Specifying an effective fastening or joining method is not simply a matter of preference for design engineers striving to adhere to the principles of DFMA (“Design for Manufacturing and Assembly”) and DFS (“Design for Serviceability”). Fastening and joining methods must clearly deliver assembly efficiencies, ensure end-product integrity, and provide access to components when necessary. In the case of enclosures, unique attachment challenges arise, relating to space limitations for various components that may require subsequent service or replacement.

Traditional so-called “permanent” fastening methods, such as adhesives or welding, inherently fail to allow for product disassembly. Welding further causes undesirable fumes and burn-outs and often requires complicated electrodes and pilots that can stall production. Even some types of conventional mechanical fasteners have drawbacks. For example, sheet-metal screws can fall short in the areas of reusability and holding power.

Among the ideal solutions for attachment applications in enclosures are self-clinching fasteners, which offer performance and service advantages that conventional fastening and joining methods cannot. They install quickly and permanently, minimize the need for additional hardware, and promote access and serviceability. Across the board they satisfy DFMA and DFS objectives.

Dozens of types of self-clinching fasteners in more than 12,000 variations have been developed over the years. The latest innovative clinch hardware for enclosures includes:

These typically will be specified to hold the sides of a box in a rigid right-angle attachment, but their unique external shape promotes other purposes. As examples, since mating screws can be inserted from either/both ends of these fasteners, a pair of PC boards can be mounted (and spaced) on each end; open-top types can be used to support and contain one edge of a PC board; and “mini-enclosures” in corners of a box can be created.

In addition to these types, virtually all clinch hardware can be applied successfully to the challenges presented by enclosure design and assembly.

As a real-world example, Jonathan Engineered Solutions (Irvine, CA) has developed a rack-mounted server application for an enclosure combining a highly engineered slide mechanism, bracketry, and our self-clinching hardware.

The slide mechanism is equipped with steel brackets attached to the outer member of the slide, providing the means to mount the slide mechanism within an enclosure. In each bracket six installed PEM® self-clinching custom steel pins perform the function of positioning and engaging with the holes in the vertical mounting rails of an enclosure. The pins are tapered (one end larger than the other) so they will do the job whether holes are square or round, making this method ideal for the various hole configurations usually found in today’s enclosures.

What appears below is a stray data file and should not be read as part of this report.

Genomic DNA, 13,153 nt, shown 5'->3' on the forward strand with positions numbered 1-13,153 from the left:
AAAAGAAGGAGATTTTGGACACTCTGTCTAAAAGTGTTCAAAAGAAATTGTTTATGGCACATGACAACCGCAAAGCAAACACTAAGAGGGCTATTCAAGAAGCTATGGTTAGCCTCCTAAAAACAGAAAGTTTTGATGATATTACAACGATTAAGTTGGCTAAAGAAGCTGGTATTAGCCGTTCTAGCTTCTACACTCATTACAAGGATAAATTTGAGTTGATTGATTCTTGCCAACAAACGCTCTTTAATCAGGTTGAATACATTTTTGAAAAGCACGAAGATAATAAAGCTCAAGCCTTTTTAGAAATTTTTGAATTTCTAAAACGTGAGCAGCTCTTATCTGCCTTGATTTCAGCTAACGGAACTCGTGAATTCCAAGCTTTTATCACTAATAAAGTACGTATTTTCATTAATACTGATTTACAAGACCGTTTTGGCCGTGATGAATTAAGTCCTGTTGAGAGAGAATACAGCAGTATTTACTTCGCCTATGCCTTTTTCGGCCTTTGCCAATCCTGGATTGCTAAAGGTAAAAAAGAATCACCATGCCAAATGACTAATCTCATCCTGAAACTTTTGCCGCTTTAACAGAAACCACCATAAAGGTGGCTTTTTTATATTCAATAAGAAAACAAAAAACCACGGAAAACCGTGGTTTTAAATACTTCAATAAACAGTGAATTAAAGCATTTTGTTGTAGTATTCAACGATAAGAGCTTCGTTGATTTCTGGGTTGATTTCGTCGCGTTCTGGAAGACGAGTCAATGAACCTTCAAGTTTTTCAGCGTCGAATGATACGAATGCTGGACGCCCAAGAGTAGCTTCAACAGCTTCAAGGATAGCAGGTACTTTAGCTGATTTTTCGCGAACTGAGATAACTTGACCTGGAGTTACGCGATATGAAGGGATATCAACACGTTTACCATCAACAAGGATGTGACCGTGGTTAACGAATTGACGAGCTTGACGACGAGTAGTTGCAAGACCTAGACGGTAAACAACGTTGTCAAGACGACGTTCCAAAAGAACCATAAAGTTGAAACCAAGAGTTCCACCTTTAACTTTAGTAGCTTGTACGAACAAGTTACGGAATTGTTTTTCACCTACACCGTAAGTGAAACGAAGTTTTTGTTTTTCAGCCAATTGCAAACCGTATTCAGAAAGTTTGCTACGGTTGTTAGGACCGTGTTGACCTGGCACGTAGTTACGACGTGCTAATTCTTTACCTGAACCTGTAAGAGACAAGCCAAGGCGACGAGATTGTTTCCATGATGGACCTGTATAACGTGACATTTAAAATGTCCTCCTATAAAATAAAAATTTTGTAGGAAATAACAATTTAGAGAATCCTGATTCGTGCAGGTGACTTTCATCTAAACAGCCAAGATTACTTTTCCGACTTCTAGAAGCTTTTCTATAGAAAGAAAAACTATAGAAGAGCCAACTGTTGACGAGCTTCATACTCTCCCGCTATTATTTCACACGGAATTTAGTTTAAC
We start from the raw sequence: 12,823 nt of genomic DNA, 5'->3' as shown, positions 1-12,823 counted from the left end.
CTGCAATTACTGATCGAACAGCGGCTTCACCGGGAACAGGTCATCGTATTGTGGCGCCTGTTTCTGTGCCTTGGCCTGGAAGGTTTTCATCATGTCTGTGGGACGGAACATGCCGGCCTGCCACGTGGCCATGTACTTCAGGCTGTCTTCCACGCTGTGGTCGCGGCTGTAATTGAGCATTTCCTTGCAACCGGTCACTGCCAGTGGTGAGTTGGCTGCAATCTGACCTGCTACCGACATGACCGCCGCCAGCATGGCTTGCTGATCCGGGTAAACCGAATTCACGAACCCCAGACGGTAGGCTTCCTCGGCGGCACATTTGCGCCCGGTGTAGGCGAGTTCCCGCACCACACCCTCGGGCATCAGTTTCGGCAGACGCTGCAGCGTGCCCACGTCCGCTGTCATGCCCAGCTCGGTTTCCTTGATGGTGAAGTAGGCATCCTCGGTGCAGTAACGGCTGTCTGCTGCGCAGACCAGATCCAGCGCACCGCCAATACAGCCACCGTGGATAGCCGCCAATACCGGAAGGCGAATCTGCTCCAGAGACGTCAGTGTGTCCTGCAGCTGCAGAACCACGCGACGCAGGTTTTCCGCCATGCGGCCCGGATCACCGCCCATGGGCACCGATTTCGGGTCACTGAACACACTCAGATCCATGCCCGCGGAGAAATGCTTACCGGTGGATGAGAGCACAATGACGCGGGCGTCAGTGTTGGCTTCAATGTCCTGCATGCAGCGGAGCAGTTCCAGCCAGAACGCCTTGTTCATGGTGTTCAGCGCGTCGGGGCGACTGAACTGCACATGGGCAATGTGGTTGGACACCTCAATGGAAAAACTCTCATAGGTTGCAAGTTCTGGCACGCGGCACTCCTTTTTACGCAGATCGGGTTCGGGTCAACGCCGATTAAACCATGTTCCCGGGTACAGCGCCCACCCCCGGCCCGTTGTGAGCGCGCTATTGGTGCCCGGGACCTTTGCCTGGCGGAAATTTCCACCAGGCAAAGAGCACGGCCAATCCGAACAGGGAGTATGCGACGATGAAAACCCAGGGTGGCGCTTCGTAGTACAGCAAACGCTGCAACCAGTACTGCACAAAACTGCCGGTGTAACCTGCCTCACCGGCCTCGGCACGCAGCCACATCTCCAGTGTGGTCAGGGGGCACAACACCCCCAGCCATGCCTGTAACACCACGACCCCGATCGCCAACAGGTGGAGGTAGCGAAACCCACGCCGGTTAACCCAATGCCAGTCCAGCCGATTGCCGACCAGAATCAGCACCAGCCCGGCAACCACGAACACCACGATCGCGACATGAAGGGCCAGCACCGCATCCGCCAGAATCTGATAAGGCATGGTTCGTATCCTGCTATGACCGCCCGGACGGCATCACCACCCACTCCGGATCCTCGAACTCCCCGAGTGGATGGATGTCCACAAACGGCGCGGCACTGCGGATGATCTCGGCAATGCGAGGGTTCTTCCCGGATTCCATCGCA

JES then makes use of additional PEM hardware by installing standard self-clinching steel nuts onto the backside of each .090″-thick bracket. The nuts mate with a custom PEM thumbscrew when the assembly is ready to be secured. Neither the pins in the brackets nor the thumbscrews require tools, promoting desired “tool-less” attachment.

In applications involving bus bars to distribute high current from power supplies to components, Eldre Corporation (Rochester, NY) makes extensive use of standard self-clinching nuts and studs, whether to achieve mechanical mating of components or terminations. Furthermore, the PEM hardware maintains the mating surfaces that carry the current.

As examples, a three-layer laminated bus bar designed by Eldre to distribute power within a central telecommunications office switching system includes a self-clinching threaded stud mounted into each flexible tab. This provides the means for simple attachment to a backplane and minimizes installation time.

For another Eldre customer individual bus bars mounted inside a circuit breaker tray are nested in a machined FR-4 frame to provide output connections. Two self-clinching studs and a self-clinching nut installed in each bus bar offer an effective interconnect solution without requiring costly custom connectors. The assembly’s design further promotes proper safety separation and single-component installation.

As these applications and fastener types suggest, every fastening decision can impact the early stages of enclosure and internal component design through to assembly and, ultimately, end-product performance. As a result, fastener suppliers have emerged as working partners with design engineers, whether for enclosures or other units, serving as specialized industry resources for greater understanding about the value and versatility of self-clinching technology.

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